From the Clarke Historical Library, CMU. This material is protected
under Title 17 Copyright Law of the United States. Any further
reproduction or distribution is prohibited without the permission
of the copyright owner.
A Short History and Points of Interest
PUBLISHED BY J. C. VAN NESS, DETROIT! MIG!!,
Entered according to act of Congress in the year 1895,
by J. C. Van Ness,
in the office of the Librarian of Congress, at Washington
d. I"\I\NZ &. COI"\PI\NY.
WI"\. GRI\HI\I"\ PRINTING CO..
"THE PEARL OF THE NORTH," as it has been aptly called, derives its name
from old Ne-yas Pe-tos-e-ga, the original owner of the land. He is commonly
spoken of as "Chief Petoskey," and many of his descendants still
reside in the vicinity. The name, which was Anglicised into Ignatius Petoskey,
means the break of day, when the sun touches the hill tops. It is very appropriate; for since it was
first started twenty years• ago, Petoskey has always been" up and dressed." It is on the G. R. & 1. road,
thirty-five miles south of Mackinaw City, and is the northern terminus of the C. & W. M. It is situated
on the south shore of Little Traverse Bay, a beautiful sheet of water, bounded on the east by a semicircle
of silvery beach, backed by forest-topped sand dunes, and broadening gradually as its shores sweep
westward some fifteen miles to the open expanse of Lake Michigan.
From the deck of an approaching steamer the city presents a striking appearance. The arc lights,
which range from the water's edge to the crests of the encircling hills, two hundred and seventy feet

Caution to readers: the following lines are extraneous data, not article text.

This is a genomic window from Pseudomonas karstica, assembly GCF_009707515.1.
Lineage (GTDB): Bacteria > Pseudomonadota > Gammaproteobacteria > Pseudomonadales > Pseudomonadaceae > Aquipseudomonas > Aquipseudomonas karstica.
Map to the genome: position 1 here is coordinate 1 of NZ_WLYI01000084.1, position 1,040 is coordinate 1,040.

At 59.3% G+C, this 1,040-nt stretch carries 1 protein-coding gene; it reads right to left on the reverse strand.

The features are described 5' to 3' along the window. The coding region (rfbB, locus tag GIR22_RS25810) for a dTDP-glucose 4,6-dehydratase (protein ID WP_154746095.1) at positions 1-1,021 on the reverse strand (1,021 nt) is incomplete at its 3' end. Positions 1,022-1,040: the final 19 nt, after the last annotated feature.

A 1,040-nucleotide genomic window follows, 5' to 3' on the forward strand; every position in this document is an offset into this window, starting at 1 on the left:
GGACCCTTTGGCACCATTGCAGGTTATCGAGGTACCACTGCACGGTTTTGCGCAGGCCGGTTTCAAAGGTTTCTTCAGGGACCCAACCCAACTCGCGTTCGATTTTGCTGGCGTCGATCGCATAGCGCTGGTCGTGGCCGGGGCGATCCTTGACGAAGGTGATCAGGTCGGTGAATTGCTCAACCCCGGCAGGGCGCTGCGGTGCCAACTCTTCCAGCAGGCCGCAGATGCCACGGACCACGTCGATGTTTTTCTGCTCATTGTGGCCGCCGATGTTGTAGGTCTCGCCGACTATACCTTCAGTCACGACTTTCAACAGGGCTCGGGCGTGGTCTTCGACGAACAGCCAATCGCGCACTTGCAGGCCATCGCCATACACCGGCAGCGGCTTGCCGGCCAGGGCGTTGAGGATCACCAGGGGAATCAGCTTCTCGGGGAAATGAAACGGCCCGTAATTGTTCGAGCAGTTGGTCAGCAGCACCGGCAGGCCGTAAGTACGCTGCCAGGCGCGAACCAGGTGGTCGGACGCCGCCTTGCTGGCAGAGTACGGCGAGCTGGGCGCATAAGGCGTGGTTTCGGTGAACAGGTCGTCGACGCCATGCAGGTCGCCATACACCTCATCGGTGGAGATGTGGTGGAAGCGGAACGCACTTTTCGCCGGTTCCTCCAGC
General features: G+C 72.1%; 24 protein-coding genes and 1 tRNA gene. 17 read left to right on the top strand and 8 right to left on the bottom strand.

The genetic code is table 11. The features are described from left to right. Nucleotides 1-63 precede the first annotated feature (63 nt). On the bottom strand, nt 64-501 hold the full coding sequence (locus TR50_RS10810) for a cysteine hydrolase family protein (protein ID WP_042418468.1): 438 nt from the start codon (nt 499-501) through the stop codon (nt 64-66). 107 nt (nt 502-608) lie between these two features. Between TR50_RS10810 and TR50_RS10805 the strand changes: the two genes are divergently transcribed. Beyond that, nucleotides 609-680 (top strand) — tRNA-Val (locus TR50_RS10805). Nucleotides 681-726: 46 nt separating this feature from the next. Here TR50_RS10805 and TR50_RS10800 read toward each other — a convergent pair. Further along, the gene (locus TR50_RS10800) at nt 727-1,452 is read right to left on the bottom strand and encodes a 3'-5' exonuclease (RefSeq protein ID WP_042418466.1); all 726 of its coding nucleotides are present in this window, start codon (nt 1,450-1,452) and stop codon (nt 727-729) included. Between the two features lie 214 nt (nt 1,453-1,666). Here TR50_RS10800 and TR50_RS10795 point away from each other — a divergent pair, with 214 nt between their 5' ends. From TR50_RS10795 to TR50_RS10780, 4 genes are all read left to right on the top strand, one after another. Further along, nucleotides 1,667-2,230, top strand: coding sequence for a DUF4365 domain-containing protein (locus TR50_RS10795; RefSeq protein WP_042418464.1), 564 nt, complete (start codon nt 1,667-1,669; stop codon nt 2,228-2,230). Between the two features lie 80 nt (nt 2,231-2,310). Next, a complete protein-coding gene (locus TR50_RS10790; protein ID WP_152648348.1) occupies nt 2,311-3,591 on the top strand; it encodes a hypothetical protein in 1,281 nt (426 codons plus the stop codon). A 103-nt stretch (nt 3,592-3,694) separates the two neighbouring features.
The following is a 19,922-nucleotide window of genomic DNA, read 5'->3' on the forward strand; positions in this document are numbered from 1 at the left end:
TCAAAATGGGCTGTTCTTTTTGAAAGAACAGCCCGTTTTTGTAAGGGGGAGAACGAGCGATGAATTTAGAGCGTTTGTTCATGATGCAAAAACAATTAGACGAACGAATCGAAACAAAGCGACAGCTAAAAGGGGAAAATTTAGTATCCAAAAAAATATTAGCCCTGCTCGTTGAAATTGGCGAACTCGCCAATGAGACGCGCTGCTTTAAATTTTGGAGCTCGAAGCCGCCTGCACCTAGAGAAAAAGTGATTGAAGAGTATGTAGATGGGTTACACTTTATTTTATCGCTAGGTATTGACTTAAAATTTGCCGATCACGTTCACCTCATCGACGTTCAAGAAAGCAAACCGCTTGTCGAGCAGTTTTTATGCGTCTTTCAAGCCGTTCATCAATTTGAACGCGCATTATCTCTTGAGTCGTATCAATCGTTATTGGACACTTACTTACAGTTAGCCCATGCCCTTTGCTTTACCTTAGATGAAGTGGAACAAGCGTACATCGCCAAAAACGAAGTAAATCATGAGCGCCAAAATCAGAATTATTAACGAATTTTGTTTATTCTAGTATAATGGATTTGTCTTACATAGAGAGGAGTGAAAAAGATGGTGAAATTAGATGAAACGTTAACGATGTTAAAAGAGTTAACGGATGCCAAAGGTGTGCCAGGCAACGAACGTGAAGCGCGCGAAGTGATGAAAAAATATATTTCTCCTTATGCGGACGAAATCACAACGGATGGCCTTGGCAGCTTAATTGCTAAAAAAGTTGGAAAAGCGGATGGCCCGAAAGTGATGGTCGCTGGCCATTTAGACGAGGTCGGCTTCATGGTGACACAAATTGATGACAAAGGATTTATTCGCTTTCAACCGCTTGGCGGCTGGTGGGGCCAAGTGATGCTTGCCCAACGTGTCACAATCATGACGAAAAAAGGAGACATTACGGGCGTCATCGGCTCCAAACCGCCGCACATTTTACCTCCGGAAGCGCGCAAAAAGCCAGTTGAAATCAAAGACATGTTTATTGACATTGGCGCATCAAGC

above, gleam and flash through the darkness-a coronet of diamonds on the brow of night-and furnish
a beacon for vessels far out upon the lake. By day one sees the main part of the town spread out upon
the sides of a vast natural amphitheater in such a manner that its broad streets, parks and regular squares
can be traced as though it were a map. As the tourist draws nearer he sees tall spires rising above the
trees, handsome residences occupying every commanding point, and substantial business blocks attesting
the thrift and prosperity of the place. The water front, instead of being the unsightly blemish which it is
in most cities, is a clean gravelly beach, the favorite resort of tourists watching with eager eyes for the
coral and agates cast up by the restless waves. Immediately in front is a park, with flowers and fountains.
At the left a precipitous limestone cliff overhangs the railroad that winds along its base, and at the
right Bear River hurries down the narrow gorge it has worn through the hills, turning the wheels of a
dozen busy factories, and still fretting and murmuring over its work as it tumbles into the blue waters of
Boulevarded streets, flanked by well-kept lawns in front of comfortable and attractive homes, rise from